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Ammonia loading rate: an effective variable to control partial nitrification and generate the anaerobic ammonium oxidation influent

Daalkhaijav, Uranbileg, Nemati, Mehdi
Environmental technology 2014 v.35 no.5 pp. 523-531
ammonia, anaerobic ammonium oxidation, biofilm, dissolved oxygen, effluents, environmental technology, nitrites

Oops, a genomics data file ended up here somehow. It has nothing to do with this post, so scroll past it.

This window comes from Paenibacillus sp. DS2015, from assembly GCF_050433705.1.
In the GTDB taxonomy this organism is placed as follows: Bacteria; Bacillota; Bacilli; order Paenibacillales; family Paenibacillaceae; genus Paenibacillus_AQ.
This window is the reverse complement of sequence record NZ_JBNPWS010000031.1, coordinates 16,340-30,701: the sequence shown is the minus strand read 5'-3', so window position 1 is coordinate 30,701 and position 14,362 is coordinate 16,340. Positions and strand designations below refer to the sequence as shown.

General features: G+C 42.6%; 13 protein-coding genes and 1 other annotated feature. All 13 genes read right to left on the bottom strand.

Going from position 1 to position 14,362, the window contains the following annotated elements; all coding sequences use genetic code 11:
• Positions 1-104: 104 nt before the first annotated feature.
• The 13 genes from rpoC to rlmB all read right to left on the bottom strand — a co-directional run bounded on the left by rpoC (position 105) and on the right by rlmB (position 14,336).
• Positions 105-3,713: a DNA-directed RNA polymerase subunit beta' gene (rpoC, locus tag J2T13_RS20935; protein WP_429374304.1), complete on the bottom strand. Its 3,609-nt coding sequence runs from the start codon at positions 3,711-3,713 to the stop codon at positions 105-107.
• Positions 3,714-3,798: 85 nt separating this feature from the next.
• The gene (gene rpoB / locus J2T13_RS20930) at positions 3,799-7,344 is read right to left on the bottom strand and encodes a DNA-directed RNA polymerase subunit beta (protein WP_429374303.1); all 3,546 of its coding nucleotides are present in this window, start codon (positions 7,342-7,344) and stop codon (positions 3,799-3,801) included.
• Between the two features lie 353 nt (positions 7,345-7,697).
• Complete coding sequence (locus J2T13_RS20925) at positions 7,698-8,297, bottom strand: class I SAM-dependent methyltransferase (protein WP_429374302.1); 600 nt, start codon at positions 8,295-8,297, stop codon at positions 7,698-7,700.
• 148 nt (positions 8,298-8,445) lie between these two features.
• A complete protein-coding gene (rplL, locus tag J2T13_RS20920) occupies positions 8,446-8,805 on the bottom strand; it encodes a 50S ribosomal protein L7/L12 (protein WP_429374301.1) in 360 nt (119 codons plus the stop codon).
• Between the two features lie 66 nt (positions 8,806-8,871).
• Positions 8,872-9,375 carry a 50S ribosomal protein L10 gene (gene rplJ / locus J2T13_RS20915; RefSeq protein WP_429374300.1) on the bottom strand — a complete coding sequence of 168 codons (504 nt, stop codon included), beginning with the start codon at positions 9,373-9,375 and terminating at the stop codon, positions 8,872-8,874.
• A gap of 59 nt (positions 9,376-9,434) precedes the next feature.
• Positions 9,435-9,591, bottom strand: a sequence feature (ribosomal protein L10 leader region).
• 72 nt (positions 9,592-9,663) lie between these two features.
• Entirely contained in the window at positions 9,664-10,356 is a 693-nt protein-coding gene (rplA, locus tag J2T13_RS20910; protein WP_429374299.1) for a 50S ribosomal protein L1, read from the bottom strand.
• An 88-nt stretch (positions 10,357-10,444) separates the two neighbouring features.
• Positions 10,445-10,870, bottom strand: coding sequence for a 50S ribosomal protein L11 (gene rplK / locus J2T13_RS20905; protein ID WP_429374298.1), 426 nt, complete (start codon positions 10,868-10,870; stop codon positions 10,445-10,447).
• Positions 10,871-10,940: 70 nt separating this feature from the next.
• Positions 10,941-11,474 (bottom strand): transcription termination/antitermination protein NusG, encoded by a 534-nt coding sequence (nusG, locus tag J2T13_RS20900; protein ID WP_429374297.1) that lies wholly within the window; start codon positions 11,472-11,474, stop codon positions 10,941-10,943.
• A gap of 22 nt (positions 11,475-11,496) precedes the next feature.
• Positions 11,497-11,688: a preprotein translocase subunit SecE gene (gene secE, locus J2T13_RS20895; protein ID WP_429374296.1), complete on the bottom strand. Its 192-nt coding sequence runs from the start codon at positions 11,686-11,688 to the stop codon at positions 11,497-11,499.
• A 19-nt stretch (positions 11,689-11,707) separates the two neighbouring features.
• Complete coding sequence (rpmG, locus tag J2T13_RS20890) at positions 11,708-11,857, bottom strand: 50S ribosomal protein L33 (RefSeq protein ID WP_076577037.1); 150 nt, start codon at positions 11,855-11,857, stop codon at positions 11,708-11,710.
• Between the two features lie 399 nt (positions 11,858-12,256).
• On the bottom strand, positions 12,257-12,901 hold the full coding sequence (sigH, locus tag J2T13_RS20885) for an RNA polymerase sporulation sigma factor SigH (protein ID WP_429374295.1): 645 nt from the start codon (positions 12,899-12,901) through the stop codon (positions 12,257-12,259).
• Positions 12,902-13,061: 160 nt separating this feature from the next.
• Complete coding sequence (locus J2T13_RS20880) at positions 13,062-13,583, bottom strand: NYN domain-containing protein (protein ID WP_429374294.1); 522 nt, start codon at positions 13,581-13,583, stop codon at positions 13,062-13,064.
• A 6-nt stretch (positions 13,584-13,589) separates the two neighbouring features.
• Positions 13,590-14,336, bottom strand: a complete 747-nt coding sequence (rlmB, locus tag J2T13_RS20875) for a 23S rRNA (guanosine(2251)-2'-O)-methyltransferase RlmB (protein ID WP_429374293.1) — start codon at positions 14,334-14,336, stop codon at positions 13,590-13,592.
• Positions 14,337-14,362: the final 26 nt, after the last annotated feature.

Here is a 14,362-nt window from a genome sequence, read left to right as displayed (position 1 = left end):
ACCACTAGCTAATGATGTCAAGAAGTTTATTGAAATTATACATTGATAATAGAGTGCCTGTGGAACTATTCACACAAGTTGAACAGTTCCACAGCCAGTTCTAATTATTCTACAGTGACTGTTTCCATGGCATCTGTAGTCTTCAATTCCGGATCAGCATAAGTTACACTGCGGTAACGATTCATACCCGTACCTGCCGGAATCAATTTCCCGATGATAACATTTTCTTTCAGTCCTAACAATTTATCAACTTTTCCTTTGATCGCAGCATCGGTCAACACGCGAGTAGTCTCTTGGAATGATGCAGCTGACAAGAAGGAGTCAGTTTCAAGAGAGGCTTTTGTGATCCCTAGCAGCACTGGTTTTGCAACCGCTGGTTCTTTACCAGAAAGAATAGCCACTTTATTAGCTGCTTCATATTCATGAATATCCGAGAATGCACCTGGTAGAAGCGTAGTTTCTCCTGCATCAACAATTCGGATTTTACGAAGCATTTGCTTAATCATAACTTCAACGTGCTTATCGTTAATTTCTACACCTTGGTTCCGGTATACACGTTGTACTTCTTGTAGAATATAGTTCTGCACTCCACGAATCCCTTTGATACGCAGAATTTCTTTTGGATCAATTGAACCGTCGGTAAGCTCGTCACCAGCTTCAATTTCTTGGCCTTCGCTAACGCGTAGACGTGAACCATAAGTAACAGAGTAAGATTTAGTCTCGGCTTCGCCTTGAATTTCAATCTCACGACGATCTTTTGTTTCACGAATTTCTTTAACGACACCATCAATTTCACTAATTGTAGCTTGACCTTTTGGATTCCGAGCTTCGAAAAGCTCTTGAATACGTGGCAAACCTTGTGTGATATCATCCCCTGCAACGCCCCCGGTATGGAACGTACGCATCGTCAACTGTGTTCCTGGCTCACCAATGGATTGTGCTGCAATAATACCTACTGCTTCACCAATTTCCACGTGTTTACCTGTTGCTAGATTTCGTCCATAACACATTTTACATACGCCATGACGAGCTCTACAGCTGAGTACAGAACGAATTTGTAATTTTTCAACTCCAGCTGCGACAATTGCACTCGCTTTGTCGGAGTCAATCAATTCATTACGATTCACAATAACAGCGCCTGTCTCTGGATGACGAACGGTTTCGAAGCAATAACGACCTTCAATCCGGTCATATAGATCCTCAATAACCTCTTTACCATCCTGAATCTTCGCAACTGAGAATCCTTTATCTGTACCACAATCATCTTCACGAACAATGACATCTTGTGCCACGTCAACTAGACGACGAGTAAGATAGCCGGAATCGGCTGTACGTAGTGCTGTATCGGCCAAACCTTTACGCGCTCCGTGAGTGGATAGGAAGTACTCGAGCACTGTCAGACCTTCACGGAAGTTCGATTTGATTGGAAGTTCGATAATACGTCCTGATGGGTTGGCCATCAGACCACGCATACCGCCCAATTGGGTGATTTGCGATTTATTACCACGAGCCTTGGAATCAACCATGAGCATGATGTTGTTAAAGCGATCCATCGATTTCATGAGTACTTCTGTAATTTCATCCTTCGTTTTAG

Anaerobic ammonium oxidation (ANAMMOX) is an innovative process for the treatment of ammonia-contaminated waters. ANNAMOX is usually preceded by a nitrifying step in which ammonia is partially oxidized to nitrite. The effectiveness of the overall process depends on control of the nitrification and creation of a suitable influent for ANAMMOX. In this work, impacts of ammonia concentration and loading rate on partial nitrification and composition of the resulting effluent were investigated in continuous stirred tank (CSTR) and biofilm reactors fed with various ammonia concentrations (17.6–61.5 mM; 299–1045 ppm). Regardless of ammonia concentration, loading rates from 3.1 to 5.4 mM/h in the CSTR and 6.4–12.1 mM/h in the biofilm reactor generated effluents with nitrite to ammonia ratios of 1.2±0.3 (suitable ANAMMOX influent). Under these conditions, the highest ammonia loading and nitrite production rates in the CSTR and biofilm reactors were 5.4 and 2.5 mM/h (HRT: 3.7 h) and 12.1 and 6.5 mM/h (HRT: 1.6 h), respectively. Results reveal that ammonia loading rate can be used effectively to achieve suitable ANAMMOX influent without the need for precise control of dissolved oxygen (DO). Considering the difficulty in regulating DO in large-scale systems and the need for the nitrifying process to be flexible with respect to various ammonia concentrations, the loading rate appears to be a practical option to control partial nitrification. Verifying the range of ammonia loading rates that generate ANAMMOX influent allows operation of the nitrifying step with any level of ammonia in the feed, with the proper loading rate achieved through adjustment of hydraulic residence time.